Governments and international organisations have begun to take action on the link between sport and environmental issues.

As warnings about climate change have become starker and the impact of sport better understood, a number of national and international initiatives have emerged. Here are a few examples of policy initiatives led by governments, networks and intergovernmental organisations.

The Sport for Climate Action Framework

Launched in 2016 by the United Nations Framework Convention on Climate Change (UNFCCC) and some leading sport entities, the Sport for Climate Action Framework encourages sports organisations to reduce their environmental impact. It aims to connect different initiatives and provide systematic guidance. Signatories include clubs, national sports associations, international federations and media organisations. Sport has also become increasingly prominent at United Nations Climate Change Conferences: COP27, in Egypt in November 2022, included a panel of framework signatories. 

The Sports for Nature Framework

In December 2022, more than 20 sports organisations signed the Sports for Nature Framework. The Framework has four principles:

  1. Protect nature and avoid damage to natural habitats and species
  2. Restore and regenerate nature wherever possible
  3. Understand and reduce risks to nature in our supply chains
  4. Educate and inspire positive action for nature across and beyond sport

It was created by the International Union for Conservation of Nature (IUCN), the International Olympic Committee (IOC), United Nations Environment Programme (UNEP), in collaboration with the Secretariat of the Convention on Biological Diversity (CBD).

United Nations Department on Economic and Social Affairs (UNDESA)

In 2022, UNDESA published policy brief No. 128, “Addressing Climate Change through Sport.” Among its recommendations were that governments should set policies and incentives for making sport more sustainable, and that different sectors should collaborate on capacity building and promoting sport as a tool for climate action.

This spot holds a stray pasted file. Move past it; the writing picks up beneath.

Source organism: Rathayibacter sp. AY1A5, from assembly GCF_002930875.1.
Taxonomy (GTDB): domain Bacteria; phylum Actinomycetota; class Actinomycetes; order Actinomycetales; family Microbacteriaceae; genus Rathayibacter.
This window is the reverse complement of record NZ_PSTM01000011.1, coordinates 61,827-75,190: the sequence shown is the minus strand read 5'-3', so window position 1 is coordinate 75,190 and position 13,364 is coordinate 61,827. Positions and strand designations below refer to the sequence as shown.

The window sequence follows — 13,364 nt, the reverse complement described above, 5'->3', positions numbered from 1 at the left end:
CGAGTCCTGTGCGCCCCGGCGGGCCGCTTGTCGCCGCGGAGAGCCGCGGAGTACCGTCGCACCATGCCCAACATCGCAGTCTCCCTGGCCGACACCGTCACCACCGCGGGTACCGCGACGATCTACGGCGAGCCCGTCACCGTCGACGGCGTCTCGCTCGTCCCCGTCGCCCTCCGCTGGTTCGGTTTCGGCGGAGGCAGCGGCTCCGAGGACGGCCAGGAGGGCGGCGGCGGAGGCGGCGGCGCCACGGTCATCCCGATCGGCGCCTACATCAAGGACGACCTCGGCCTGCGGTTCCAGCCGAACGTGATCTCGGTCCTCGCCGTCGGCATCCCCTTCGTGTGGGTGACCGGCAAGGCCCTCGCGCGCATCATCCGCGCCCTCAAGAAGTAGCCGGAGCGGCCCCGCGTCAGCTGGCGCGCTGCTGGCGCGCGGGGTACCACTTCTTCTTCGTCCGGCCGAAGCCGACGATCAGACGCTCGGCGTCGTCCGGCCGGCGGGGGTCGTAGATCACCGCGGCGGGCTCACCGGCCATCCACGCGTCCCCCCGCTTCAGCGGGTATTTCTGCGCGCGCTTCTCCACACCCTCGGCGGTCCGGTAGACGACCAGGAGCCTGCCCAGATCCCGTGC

UNDESA is also the main United Nations body responsible for coordinating International Day of Sport for Development and Peace activities. In 2023, the theme for the day was “Scoring Goals for People and Planet.”

The Commonwealth

Thirty-three of the world’s 42 small states are Commonwealth members. This makes them especially vulnerable to the effects of temperature increases, sea level rises, storms, floods and droughts. The Commonwealth has increasingly worked on addressing climate change in and through sport using partnerships, advocacy and legislation. In 2023, the 7th Commonwealth Debate on Sport and Sustainable Development focused on how “a compassionate sports sector should enable the charge for a healthy mind, body and planet.” This emphasised the role of sport in addressing climate change, as well as physical and mental health issues.   

French Ministry of Sport

In 2018, the French Ministry of Sport designed 15 pledges on sport and climate change. These included making 80% of transport to events by active mobility (e.g., walking and cycling), car sharing and public transport. More than 100 organisations, venues and committees committed to reducing their environmental impact by signing the pledges.

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This section was developed with the generous support of the Swedish Postcode Foundation.